“Repeated information is often perceived as more truthful than new information. This finding is known as the illusory truth effect, and it is typically thought to occur because repetition increases processing fluency. Because fluency and truth are frequently correlated in the real world, people learn to use processing fluency as a marker for truthfulness. Although the illusory truth effect is a robust phenomenon, almost all studies examining it have used three or fewer repetitions. To address this limitation, we conducted two experiments using a larger number of repetitions. In Experiment 1, we showed participants trivia statements up to 9 times and in Experiment 2 statements were shown up to 27 times. Later, participants rated the truthfulness of the previously seen statements and of new statements. In both experiments, we found that perceived truthfulness increased as the number of repetitions increased. However, these truth rating increases were logarithmic in shape. The largest increase in perceived truth came from encountering a statement for the second time, and beyond this were incrementally smaller increases in perceived truth for each additional repetition. These findings add to our theoretical understanding of the illusory truth effect and have applications for advertising, politics, and the propagation of ‘fake news.'”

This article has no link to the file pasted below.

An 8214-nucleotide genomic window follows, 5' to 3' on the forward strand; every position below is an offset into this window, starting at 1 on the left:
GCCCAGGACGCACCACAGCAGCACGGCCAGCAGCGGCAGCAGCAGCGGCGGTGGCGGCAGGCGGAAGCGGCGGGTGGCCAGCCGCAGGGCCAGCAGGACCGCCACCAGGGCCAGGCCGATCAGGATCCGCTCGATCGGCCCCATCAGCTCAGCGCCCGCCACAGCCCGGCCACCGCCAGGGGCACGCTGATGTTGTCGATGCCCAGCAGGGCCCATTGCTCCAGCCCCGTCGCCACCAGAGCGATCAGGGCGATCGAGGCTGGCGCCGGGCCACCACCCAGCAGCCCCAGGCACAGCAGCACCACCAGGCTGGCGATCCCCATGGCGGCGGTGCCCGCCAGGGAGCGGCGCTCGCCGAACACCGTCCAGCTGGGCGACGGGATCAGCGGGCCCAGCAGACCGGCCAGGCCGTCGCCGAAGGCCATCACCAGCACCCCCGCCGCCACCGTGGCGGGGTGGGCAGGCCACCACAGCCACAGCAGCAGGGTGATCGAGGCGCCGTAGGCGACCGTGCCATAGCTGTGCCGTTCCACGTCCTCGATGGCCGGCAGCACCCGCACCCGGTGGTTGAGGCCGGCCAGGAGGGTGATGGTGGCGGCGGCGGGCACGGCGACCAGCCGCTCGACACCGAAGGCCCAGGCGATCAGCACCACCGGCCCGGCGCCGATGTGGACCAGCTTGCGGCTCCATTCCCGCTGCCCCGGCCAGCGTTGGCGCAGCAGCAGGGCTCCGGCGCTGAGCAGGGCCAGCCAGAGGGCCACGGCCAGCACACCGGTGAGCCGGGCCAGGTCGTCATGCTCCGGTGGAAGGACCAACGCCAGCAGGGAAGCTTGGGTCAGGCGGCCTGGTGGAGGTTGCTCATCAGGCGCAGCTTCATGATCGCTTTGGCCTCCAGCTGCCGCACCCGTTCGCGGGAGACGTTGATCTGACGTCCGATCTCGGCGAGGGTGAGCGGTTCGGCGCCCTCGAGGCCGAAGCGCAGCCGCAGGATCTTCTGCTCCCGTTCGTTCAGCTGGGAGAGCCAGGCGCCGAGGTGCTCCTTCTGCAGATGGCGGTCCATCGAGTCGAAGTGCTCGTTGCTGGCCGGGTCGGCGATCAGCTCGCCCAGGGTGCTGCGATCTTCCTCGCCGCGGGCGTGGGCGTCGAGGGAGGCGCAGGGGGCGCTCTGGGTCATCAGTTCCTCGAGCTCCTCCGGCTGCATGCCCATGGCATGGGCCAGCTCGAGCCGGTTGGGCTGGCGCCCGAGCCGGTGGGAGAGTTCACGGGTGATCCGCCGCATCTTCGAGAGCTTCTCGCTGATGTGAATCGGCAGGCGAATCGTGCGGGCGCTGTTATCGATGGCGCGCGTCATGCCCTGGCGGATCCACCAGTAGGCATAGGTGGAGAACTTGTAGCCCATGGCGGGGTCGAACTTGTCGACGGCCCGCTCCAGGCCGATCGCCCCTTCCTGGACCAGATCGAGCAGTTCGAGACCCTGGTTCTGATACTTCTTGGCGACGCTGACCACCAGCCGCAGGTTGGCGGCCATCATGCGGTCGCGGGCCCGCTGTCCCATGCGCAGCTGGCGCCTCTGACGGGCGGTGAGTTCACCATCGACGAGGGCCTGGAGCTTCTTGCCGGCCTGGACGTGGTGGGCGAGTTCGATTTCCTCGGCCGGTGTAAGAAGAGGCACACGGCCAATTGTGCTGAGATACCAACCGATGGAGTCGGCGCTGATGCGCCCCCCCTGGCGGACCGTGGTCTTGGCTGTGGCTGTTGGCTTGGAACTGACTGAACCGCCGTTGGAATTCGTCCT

The effects of repetition frequency on the illusory truth effect via Cognitive Research: Principles and Implications.